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I tried to used f2py, Cython and Numba to make a simple loop structure be faster in python. Python implementation:

def Python(A):
    B = 0.0
    for i in range(100):
        for j in range(100):
            for k in range(100):
                for l in range(100):
                    B = B + A[i,j,k,l]
return B

Numa implementation:

@jit(double(double [:,:,:,:]), nopython=True)
def Numba(A):
    B = 0.0
    for i in range(100):
        for j in range(100):
            for k in range(100):
                for l in range(100):
                    B = B + A[i,j,k,l]
return B

Cython implementation:

cdef double Cython(double [:,:,:,:] A):
    cdef double B
    cdef int i, j, k, l
    B = 0.0
    for i in range(0,100):
        for j in range(0,100):
            for k in range(0,100):
                for l in range(0,100):
                    B = B + A[i,j,k,l]
return B

f2py implementation:

SUBROUTINE F2PY_run(A,B)
    INTEGER :: i, j, k, l
    REAL(8), DIMENSION(100,100,100,100), INTENT(in) :: A
    REAL(8), INTENT(out) :: B

    B = 0.0d0
    DO i=1, 100
        DO j=1, 100
            DO k=1, 100
                DO l=1,100
                   B = B + A(l,k,j,i)
                END DO
            END DO
        END DO
    END DO
END SUBROUTINE F2PY_run

Cython compilation:

setup(ext_modules=cythonize(Extension('runtest',['runtest.pyx'])), include_dirs=[numpy.get_include()])

f2py compilation:

f2py -c runFortran.F90 --f90flags=-O3 -m fortranrun

The functions was run by passing a np.random.rnd(100,100,100,100) into the functions. The timings were as follows:

22.998 sec; Python 
 0.114 sec; Cython 
 2.678 sec; f2py   
 0.106 sec; numba  

I know that for this specific problem I have set up, I can use np.einsum(). np.einsum() had a timing of 0.061 sec. But for my "real" code the problem cannot be solved with einsum. It can be seen that Cython and Numba executes at about the same speed, whereas f2py is much slower. The f2py function is written in Fortran90, so I would have thought it would have been atleast as fast. My question is thus, am I using f2py wrongly? Or does f2py have speed problems?

UPDATE 1 By suggestion from Stefano M, I made a F2PY perfermance report.

                  /-----------------------\ 
                 < F2PY performance report >  
                  \-----------------------/ 
Overall time spent in ...
(a) wrapped (Fortran/C) functions           :      105 msec 
(b) f2py interface,                1 calls  :     2925 msec
(c) call-back (Python) functions            :        0 msec
(d) f2py call-back interface,      0 calls  :        0 msec
(e) wrapped (Fortran/C) functions (acctual) :      105 msec

As it can be seen almost all the time is used in the interface! Here is how to function is called:

import numpy as np
import time
import fortranrun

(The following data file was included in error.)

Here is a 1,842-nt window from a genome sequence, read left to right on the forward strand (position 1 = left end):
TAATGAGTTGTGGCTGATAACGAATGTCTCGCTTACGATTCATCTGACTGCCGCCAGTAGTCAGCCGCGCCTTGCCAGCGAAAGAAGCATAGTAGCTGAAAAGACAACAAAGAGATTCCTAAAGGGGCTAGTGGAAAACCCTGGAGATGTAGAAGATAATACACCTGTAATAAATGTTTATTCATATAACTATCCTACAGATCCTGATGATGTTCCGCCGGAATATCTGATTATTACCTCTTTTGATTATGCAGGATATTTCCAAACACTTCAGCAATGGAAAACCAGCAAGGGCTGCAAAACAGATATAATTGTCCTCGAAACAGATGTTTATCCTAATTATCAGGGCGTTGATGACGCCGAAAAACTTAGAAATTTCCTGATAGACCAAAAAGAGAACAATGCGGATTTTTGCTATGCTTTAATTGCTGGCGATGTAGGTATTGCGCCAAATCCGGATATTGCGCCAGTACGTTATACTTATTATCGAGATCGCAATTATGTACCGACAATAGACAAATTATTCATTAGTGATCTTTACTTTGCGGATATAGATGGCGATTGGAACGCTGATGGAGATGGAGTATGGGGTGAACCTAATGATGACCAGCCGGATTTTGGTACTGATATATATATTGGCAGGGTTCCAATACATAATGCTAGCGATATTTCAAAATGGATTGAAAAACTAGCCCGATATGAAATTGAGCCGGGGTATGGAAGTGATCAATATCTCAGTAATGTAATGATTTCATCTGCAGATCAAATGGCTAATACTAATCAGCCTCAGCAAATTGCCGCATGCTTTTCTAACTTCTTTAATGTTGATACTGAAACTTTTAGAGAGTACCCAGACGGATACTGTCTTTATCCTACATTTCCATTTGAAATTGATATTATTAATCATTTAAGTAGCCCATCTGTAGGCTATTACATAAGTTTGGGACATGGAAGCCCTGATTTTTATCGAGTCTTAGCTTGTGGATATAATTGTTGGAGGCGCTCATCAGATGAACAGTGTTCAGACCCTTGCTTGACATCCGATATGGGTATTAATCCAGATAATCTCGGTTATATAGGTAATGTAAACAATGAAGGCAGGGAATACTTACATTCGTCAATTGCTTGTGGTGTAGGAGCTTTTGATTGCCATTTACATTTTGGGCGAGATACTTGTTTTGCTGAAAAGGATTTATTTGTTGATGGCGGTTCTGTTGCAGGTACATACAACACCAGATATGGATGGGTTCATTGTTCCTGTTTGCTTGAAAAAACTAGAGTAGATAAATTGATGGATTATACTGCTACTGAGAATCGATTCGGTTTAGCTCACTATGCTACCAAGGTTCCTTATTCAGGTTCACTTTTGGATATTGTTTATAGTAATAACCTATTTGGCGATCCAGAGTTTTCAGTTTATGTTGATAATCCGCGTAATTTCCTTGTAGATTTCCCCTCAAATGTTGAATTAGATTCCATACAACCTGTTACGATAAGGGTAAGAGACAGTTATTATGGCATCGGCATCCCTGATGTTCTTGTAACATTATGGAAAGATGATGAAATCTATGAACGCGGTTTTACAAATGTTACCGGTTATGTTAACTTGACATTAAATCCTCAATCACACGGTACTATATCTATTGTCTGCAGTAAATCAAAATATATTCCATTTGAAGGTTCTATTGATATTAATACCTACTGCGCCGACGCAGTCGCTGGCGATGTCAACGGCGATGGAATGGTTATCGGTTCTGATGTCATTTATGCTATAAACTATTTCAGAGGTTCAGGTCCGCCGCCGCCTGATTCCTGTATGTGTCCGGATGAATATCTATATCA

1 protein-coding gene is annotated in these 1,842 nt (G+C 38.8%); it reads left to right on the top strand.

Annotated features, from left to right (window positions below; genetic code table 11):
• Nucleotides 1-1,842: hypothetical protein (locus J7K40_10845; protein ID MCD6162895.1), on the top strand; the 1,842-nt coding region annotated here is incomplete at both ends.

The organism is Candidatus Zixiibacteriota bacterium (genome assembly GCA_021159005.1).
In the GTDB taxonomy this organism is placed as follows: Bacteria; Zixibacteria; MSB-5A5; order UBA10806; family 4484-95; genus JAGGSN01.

A = np.random.rand(100,100,100,100)

start = time.time()
B = fortranrun.f2py_run(A)
print(time.time()-start, B, 'f2py')
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  • $\begingroup$ Did you check the ordering of the indices for the f2py case? $\endgroup$ – nicoguaro Aug 19 '17 at 16:01
  • $\begingroup$ Yes, I tried i,j,k,l and l,k,j,i. The one above is the fastests of the two cases $\endgroup$ – Erik Kjellgren Aug 19 '17 at 16:20
  • $\begingroup$ I would think that l, k, j, i was faster. Might it be related to how the array is stored in numpy? docs.scipy.org/doc/numpy/f2py/python-usage.html#array-arguments $\endgroup$ – nicoguaro Aug 19 '17 at 16:35
  • $\begingroup$ l,k,j,i is faster with f2py. A(l,k,j,i) is in the above f2py implementation $\endgroup$ – Erik Kjellgren Aug 19 '17 at 18:13
  • $\begingroup$ I misread then, sorry about that. $\endgroup$ – nicoguaro Aug 19 '17 at 18:17
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I think that the problem is linked to the way in which f2py generates the fortran interface: the argument to fortranrun.f2py should be stored as a F_CONTIGUOUS array, otherwise the interface will create an internal copy with the correct storage order.

Python 3.6.2 (default, Jul 22 2017, 21:19:22) 
[GCC 7.1.1 20170516] on linux
Type "help", "copyright", "credits" or "license" for more information.
>>> import numpy as np
>>> import fortranrun
>>> A = np.random.rand(100,100,100,100)
>>> A.flags
  C_CONTIGUOUS : True
  F_CONTIGUOUS : False
  OWNDATA : True
  WRITEABLE : True
  ALIGNED : True
  UPDATEIFCOPY : False
>>> A.T.flags
  C_CONTIGUOUS : False
  F_CONTIGUOUS : True
  OWNDATA : False
  WRITEABLE : True
  ALIGNED : True
  UPDATEIFCOPY : False
>>> b = fortranrun.f2py(A.T)
>>> 
                      /-----------------------\
                     < F2PY performance report >
                      \-----------------------/
Overall time spent in ...
(a) wrapped (Fortran/C) functions           :      761 msec
(b) f2py interface,                1 calls  :        0 msec
(c) call-back (Python) functions            :        0 msec
(d) f2py call-back interface,      0 calls  :        0 msec
(e) wrapped (Fortran/C) functions (acctual) :      761 msec

Here you see that A is C_CONTIGUOUS, while the transpose A.T is F_CONTIGUOUS, and calling b = fortranrun.f2py(A.T) has no f2py interface overhead.

On the contrary, when you call b = fortranrun.f2py(A), since A is not F_CONTIGUOUS, the f2py interface will allocate scratch memory and copy the original array A in the correct storage order.

Memory-order is a common topic for C-FORTRAN interfaces: you should either construct A as a F_CONTIGUOUS array, or pass A.T to your fortran routine, but remember that you are operating on the transpose array.

Warning about array argument copies can be generated with compile option

-DF2PY_REPORT_ON_ARRAY_COPY=1

See also Internal organization of numpy arrays

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